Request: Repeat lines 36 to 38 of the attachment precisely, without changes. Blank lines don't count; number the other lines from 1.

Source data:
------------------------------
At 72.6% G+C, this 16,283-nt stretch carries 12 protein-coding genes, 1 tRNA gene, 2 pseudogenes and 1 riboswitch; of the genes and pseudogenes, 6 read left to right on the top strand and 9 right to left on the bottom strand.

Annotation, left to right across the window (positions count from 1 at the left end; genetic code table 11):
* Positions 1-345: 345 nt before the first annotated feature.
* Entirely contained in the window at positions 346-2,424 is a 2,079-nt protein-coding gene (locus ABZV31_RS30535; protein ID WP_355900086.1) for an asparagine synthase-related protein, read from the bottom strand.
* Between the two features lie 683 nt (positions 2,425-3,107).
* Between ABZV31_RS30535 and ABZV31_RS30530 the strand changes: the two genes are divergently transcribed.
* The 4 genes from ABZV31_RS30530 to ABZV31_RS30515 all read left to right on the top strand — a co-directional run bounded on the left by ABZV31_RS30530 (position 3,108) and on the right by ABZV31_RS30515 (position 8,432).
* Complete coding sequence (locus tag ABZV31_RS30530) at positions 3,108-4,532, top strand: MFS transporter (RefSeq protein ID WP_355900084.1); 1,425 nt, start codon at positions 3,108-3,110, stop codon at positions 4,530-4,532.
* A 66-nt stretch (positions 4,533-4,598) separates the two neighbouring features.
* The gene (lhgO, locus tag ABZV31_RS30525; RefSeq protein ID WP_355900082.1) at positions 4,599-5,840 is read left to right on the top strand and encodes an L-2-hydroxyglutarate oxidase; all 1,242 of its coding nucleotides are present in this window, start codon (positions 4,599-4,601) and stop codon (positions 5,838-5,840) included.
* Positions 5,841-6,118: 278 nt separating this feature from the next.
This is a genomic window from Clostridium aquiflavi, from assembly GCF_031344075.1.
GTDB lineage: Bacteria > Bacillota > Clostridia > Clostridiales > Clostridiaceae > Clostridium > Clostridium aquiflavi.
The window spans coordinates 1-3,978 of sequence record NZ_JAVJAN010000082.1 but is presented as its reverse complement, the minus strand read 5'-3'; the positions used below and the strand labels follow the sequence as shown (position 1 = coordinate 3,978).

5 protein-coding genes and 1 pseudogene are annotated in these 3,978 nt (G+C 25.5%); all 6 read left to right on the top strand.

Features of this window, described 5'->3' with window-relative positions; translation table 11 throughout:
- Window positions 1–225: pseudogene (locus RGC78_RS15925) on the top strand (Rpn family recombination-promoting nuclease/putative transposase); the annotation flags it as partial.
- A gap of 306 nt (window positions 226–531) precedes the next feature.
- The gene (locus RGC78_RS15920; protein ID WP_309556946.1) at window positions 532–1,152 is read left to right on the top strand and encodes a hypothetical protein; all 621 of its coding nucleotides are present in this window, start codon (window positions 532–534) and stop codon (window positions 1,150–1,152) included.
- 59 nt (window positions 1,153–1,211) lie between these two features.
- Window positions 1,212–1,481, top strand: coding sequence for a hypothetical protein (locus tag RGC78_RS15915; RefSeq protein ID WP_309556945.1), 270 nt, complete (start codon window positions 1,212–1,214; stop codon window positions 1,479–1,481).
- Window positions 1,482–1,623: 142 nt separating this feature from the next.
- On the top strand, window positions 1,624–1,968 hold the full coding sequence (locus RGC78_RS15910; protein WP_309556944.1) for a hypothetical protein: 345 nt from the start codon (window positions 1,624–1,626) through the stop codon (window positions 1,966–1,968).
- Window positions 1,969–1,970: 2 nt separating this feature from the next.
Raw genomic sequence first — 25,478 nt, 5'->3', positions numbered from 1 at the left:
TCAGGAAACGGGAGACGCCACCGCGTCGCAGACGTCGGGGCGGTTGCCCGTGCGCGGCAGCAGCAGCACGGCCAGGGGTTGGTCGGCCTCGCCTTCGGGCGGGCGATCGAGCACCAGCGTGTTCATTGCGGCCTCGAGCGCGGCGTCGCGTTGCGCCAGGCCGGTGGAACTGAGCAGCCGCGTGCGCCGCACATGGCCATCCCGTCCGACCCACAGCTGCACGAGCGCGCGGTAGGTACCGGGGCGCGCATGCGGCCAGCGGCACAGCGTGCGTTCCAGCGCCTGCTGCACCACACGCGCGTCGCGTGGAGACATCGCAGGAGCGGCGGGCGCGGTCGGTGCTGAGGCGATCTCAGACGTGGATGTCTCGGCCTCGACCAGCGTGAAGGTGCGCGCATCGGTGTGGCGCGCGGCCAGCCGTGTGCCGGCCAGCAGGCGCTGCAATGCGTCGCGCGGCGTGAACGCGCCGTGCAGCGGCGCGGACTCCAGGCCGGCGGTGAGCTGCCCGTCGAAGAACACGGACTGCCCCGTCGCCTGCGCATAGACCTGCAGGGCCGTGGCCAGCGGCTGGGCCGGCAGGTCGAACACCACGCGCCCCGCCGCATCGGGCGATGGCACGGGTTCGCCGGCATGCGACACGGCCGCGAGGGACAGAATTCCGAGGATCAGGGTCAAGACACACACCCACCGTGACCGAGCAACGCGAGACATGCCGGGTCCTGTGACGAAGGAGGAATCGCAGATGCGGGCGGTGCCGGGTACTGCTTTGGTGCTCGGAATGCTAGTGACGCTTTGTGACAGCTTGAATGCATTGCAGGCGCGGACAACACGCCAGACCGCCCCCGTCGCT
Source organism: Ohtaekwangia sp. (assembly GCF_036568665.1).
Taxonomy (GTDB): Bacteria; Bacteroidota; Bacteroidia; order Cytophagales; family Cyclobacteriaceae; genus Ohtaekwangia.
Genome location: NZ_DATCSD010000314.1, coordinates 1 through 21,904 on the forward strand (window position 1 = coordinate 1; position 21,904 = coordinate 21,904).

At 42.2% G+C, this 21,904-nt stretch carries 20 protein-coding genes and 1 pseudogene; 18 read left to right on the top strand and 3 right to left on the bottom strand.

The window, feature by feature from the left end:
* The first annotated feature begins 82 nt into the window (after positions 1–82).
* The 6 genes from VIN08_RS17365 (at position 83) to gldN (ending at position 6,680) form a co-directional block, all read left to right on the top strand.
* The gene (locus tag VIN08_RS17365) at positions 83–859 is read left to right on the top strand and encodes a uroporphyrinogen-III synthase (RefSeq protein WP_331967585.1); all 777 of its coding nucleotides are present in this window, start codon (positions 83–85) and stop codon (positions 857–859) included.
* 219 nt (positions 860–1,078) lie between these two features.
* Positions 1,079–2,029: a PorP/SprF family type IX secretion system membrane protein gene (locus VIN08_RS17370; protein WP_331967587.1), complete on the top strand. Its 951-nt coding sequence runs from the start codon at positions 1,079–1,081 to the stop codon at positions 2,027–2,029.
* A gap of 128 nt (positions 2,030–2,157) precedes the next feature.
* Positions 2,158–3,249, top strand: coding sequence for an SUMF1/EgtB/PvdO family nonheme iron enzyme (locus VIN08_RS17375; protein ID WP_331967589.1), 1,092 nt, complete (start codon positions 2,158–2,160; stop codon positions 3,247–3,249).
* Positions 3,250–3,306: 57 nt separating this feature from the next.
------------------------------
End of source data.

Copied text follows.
* Positions 1,079–2,029: a PorP/SprF family type IX secretion system membrane protein gene (locus VIN08_RS17370; protein WP_331967587.1), complete on the top strand. Its 951-nt coding sequence runs from the start codon at positions 1,079–1,081 to the stop codon at positions 2,027–2,029.
* A gap of 128 nt (positions 2,030–2,157) precedes the next feature.
* Positions 2,158–3,249, top strand: coding sequence for an SUMF1/EgtB/PvdO family nonheme iron enzyme (locus VIN08_RS17375; protein ID WP_331967589.1), 1,092 nt, complete (start codon positions 2,158–2,160; stop codon positions 3,247–3,249).